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The President Whose Quarter Life Crisis Was Worse Than Yours

You’ve been working really hard for the past few years. You have pursued some of your passions and let others fly by. Now you look around and realize that time is marching past faster than you anticipated. You are not capturing each moment aggressively enough. Your golden youth is fading and you still don’t know what you are doing with your life.

If it is any comfort, I know a guy from small town Kansas who could tell you a thing or two about the quarter life crisis. At 30 years old this guy, let’s call him Harry, didn’t have much. He didn’t have a house, a car, or a job. The only thing he could really claim as his own was a cartload of debt from a failed business venture. He dropped out of college (due to lack of funds) and moved back in with his mom. He proposed to his long-time crush and she had completely rejected him, multiple times.

But you know the thing about Harry was, he didn’t let the loneliness and social pressure of his late twenties get him down. Instead he continued marching forward as best as he could, taking every new setback and strike of bad luck (and believe me, he had plenty of them) with a sideways smile and determination to recover. He kept on working hard, regardless of whispered snickers around him. And he kept on proposing to his sweetheart.

Can you guess what happened to Harry?

He didn’t fall into unrecoverable depression and spend the rest of his day’s in his mother’s basement. He did become one of the most influential presidents in American history. He did join Winston Churchill and Joseph Stalin in creating the treaties that ended World War Two. He did successfully lead the country through a post-war recession and issue the Marshal Plan to rebuild Europe. He did create the Truman Doctrine to contain communism during the cold war. He did oversee the Berlin airlift and assist in the founding of the United Nations and NATO. Oh, and he did eventually woo his stubborn country girl sweetheart and marry her.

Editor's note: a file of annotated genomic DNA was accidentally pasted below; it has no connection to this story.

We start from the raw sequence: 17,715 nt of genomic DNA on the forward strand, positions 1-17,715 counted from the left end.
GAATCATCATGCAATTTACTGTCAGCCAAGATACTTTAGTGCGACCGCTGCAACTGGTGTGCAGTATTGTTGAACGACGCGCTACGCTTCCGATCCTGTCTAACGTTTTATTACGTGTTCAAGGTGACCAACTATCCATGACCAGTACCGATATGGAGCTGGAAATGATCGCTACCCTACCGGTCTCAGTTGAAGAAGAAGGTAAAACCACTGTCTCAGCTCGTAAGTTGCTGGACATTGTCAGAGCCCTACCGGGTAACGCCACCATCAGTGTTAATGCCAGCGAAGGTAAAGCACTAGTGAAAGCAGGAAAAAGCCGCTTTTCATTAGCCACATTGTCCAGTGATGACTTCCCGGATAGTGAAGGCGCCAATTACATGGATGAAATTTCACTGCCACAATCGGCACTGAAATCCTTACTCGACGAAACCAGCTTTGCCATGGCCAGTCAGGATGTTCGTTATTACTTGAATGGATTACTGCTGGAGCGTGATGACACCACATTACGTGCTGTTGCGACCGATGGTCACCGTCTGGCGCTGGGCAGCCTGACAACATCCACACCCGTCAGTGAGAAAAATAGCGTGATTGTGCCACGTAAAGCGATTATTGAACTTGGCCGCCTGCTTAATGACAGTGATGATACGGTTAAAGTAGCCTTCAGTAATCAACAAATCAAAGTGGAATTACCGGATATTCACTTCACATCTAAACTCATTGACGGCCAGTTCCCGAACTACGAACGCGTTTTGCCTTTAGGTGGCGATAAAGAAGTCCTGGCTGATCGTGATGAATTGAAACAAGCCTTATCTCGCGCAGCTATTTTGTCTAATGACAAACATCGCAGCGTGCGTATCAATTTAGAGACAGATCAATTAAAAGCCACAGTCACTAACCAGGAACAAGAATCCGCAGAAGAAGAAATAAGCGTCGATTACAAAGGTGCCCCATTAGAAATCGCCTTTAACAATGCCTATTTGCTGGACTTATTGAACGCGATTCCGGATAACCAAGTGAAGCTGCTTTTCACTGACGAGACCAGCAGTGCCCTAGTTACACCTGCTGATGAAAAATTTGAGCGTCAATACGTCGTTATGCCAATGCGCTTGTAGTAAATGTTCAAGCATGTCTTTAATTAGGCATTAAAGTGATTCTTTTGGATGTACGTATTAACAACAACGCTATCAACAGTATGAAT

Harry Truman

According to,  86% of the 1,100 young people they surveyed admitted feeling under pressure to succeed in their relationships, finances, and jobs before hitting 30. More and more 25-30 year-olds seem to be simultaneously battling increased social pressure and loneliness, a killer combo. The Depression Alliance estimates that a third of twenty-somethings are depressed.

However, although the quarter life crisis may be rampant, it does not have to be a negative experience. Dr. Oliver Robinson, from the University of Greenwich in London, studies the quarter life crisis extensively. His research has convinced him that it could have positive benefits. In fact, he thinks it may be a necessary part of growing up:

“The results will help reassure those who are experiencing this transition that it is a commonly experienced part of early adult life and that a proven pattern of positive change results from it.”

Alice Stapelton is a life coach who focuses on helping people undergoing the quarter life crisis. She told Forbes:

“The Quarter Life Crisis should not be regarded as a negative experience; it is about questioning what you have created in your life already, and asking yourself if you could achieve more by choosing different goals or career paths.”

The trouble is that social media makes it impossibly easy to compare ourselves to an unrealistic version of our peers. Social Media gives people the ability to portray themselves in an ideal way, or “put on their Sunday best” as Stapelton put it.